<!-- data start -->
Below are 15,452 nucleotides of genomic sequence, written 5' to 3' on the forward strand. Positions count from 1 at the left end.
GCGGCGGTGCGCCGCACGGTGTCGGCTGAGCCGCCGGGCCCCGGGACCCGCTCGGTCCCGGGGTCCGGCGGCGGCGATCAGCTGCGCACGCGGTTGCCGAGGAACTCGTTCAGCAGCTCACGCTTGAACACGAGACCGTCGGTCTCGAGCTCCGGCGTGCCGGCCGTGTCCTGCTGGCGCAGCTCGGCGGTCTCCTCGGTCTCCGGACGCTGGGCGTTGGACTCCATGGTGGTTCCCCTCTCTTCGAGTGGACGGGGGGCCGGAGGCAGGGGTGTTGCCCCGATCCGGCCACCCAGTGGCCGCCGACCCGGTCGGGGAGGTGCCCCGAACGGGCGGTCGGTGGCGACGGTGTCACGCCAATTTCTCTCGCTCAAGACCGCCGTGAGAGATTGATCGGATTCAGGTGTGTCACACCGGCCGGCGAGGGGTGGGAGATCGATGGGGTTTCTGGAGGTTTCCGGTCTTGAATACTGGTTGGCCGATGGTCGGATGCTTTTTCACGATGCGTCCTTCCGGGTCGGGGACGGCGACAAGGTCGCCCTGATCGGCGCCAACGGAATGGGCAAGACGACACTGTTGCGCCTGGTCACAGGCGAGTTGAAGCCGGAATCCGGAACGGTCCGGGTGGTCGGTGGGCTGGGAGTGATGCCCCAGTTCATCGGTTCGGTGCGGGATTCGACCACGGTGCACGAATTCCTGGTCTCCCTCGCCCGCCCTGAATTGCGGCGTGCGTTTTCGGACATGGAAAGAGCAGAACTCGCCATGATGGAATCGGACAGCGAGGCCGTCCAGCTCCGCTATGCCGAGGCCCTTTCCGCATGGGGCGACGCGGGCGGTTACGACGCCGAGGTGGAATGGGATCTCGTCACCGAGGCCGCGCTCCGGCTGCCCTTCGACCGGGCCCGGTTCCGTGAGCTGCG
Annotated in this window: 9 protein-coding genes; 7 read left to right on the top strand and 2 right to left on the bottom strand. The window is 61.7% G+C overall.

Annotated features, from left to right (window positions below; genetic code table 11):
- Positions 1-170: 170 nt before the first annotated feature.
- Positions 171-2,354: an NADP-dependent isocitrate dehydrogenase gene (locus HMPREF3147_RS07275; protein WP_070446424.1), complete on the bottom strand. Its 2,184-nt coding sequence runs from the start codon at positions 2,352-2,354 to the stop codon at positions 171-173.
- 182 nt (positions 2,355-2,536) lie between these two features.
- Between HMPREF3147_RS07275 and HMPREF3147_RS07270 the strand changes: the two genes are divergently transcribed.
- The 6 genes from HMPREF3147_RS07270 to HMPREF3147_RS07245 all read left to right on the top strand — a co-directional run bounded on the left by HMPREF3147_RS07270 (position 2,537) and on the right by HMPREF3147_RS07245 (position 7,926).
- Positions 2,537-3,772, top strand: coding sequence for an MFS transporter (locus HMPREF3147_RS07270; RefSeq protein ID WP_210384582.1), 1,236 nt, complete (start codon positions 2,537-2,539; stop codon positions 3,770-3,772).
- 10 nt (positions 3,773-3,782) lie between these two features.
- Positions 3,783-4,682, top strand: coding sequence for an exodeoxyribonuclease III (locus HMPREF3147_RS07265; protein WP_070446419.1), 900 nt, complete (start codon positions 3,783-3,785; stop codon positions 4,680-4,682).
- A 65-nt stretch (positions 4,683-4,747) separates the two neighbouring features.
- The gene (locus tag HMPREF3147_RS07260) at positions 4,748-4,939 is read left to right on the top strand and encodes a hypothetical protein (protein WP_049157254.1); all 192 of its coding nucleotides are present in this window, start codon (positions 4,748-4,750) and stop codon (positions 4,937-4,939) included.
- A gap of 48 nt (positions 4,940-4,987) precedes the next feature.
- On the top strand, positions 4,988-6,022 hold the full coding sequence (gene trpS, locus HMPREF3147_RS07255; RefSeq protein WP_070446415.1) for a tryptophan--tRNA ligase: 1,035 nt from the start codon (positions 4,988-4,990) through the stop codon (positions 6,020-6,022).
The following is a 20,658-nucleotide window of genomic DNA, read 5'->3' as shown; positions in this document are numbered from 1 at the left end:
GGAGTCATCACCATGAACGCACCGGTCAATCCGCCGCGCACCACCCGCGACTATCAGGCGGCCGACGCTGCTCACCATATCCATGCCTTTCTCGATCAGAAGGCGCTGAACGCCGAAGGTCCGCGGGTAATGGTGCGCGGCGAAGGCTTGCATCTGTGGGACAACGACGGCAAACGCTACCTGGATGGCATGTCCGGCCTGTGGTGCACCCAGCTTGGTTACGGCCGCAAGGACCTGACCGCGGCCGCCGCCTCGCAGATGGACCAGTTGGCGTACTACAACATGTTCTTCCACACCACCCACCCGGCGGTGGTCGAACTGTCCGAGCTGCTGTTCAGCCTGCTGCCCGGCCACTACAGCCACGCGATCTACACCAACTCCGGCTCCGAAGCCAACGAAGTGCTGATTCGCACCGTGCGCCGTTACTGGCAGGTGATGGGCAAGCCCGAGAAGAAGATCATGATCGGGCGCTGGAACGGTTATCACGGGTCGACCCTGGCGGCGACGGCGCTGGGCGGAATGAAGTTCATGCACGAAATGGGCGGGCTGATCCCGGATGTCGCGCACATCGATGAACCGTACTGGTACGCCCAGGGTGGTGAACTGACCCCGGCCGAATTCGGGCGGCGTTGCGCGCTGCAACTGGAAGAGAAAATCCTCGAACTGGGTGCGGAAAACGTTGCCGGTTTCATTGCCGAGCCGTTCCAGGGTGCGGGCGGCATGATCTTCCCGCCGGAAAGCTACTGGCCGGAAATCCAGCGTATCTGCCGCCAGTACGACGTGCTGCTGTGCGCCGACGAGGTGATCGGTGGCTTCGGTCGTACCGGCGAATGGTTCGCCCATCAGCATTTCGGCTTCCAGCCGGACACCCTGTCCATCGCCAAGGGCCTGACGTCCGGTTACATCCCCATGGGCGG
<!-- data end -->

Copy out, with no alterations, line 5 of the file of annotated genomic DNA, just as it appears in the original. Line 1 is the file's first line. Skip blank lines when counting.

- Positions 1-170: 170 nt before the first annotated feature.